Bank Transfer Vs. Credit Card

by Tyler Lacoma ; Updated July 27, 2017
Bank transfers are more immedate than credit cards and involve cash from accounts.

Bank transfers and credit cards are both methods of moving money from bank accounts to pay for items or services, but they are very different from each other. Essentially, a bank transfer is a largely electronic process that happens quickly and often concerns larger sums of money. A credit card transfer is also mostly electronic, but involves delays and debts, whereas a bank transfer is more simplistic.

Bank Transfer

A bank transfer occurs when money is wired from one bank account to another. In order to do this, a person makes a request, usually an electronic request, and gives the bank holding the money the necessary account and authorization codes to make the transfer. The transfer is then completed electronically: no cash changes hands, but the other account records the transfer and the money immediately shows up in its records.

Credit Card

A credit card transfer is actually a way to borrow money immediately. When a person uses a credit card, the bank pays for the purchase, and then later that month charges the person for the amount of money spent. No money is immediately withdrawn from any account, although customers can set up an account to pay for credit card debts.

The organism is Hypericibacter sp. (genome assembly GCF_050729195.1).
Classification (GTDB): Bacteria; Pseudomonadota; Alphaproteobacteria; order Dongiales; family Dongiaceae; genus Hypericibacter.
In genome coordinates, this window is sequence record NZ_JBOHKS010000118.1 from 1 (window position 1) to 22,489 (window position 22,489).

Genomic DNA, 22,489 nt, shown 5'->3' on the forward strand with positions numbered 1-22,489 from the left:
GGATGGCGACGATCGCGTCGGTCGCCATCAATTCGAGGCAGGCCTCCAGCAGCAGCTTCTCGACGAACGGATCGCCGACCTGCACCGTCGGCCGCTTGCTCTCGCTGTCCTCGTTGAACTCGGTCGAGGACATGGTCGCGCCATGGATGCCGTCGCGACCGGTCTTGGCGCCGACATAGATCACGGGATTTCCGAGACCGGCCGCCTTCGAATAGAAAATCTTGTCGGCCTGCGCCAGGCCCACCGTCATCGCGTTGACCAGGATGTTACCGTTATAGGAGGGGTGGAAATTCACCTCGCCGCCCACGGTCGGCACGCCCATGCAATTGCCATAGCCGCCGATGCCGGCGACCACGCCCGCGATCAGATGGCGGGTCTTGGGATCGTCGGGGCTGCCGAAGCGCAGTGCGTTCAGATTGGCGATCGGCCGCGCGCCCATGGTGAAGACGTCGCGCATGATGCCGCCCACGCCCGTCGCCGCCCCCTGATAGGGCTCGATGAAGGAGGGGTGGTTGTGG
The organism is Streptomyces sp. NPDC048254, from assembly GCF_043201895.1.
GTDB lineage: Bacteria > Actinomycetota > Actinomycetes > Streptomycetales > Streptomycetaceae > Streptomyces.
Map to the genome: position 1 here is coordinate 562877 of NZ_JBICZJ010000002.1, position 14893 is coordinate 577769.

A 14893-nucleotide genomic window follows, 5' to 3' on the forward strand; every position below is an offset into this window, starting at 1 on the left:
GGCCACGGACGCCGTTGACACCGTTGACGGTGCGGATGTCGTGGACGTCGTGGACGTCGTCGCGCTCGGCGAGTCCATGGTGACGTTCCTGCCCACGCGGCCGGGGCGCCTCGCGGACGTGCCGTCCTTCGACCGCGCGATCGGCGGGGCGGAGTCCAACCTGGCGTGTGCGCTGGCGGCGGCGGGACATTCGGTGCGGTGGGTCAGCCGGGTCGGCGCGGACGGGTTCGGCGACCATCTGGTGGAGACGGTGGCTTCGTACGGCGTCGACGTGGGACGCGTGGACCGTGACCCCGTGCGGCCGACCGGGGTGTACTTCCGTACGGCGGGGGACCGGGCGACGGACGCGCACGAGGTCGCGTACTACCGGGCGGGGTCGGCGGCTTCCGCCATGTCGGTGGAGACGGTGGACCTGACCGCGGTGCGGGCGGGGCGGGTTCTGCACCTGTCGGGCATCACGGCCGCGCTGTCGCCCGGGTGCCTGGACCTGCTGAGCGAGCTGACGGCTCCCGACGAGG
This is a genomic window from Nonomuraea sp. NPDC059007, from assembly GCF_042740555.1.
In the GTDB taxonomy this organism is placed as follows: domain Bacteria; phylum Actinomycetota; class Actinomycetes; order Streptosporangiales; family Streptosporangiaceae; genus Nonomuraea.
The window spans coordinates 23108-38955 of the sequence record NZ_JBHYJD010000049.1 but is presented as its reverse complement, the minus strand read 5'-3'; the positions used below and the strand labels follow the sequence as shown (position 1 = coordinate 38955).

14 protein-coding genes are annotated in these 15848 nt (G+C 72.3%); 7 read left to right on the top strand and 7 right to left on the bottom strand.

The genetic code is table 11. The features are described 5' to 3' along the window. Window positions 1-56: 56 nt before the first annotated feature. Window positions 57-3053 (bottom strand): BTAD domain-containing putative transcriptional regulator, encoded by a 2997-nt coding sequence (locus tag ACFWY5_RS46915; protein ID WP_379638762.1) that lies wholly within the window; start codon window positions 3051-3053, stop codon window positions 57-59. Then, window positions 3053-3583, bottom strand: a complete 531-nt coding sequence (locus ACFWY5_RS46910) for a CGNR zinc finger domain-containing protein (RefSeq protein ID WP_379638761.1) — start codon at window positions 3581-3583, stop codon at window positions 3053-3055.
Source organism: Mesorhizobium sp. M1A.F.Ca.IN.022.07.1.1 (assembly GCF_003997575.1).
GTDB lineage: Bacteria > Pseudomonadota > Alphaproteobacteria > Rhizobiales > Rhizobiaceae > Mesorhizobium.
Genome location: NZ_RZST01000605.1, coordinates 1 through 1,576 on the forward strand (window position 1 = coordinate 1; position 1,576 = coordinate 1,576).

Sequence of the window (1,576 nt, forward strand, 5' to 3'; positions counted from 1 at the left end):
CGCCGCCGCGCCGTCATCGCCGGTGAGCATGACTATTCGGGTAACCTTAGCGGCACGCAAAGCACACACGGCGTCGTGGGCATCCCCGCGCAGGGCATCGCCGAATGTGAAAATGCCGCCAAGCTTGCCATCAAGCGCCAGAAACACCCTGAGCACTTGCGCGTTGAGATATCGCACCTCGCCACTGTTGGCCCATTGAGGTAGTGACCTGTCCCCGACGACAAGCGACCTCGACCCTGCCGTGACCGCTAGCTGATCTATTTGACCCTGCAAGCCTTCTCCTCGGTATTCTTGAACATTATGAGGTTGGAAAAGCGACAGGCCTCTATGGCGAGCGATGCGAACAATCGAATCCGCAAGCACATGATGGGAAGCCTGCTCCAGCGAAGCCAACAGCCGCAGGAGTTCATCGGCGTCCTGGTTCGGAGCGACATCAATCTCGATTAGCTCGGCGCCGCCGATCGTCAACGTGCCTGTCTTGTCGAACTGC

Bank transfers and credit cards are both used in many transactions, although the use of credit cards is more common. Bank transfers involve specific types of equipment and electronic communication that businesses may not have access to (the exception being the common debit card, which is related to a bank transfer). As a result, credit cards are used most often for typical transactions, while bank transfers are more common in the financial world.


Rates apply to credit card transactions. This means that an interest rate kicks in on the money charged to a credit card over time, typically if the user does not pay the card off every month. Since bank transfers are not lending vehicles, and no interest rates are involved.


Credit cards typically have limits as to have much customers can borrow using them at one time. Bank transfers are only limited by how much money is in the account. This means that bank transfers are typically used for larger amounts of money.

About the Author

Tyler Lacoma has worked as a writer and editor for several years after graduating from George Fox University with a degree in business management and writing/literature. He works on business and technology topics for clients such as Obsessable, EBSCO,, The TAC Group, Anaxos, Dynamic Page Solutions and others, specializing in ecology, marketing and modern trends.

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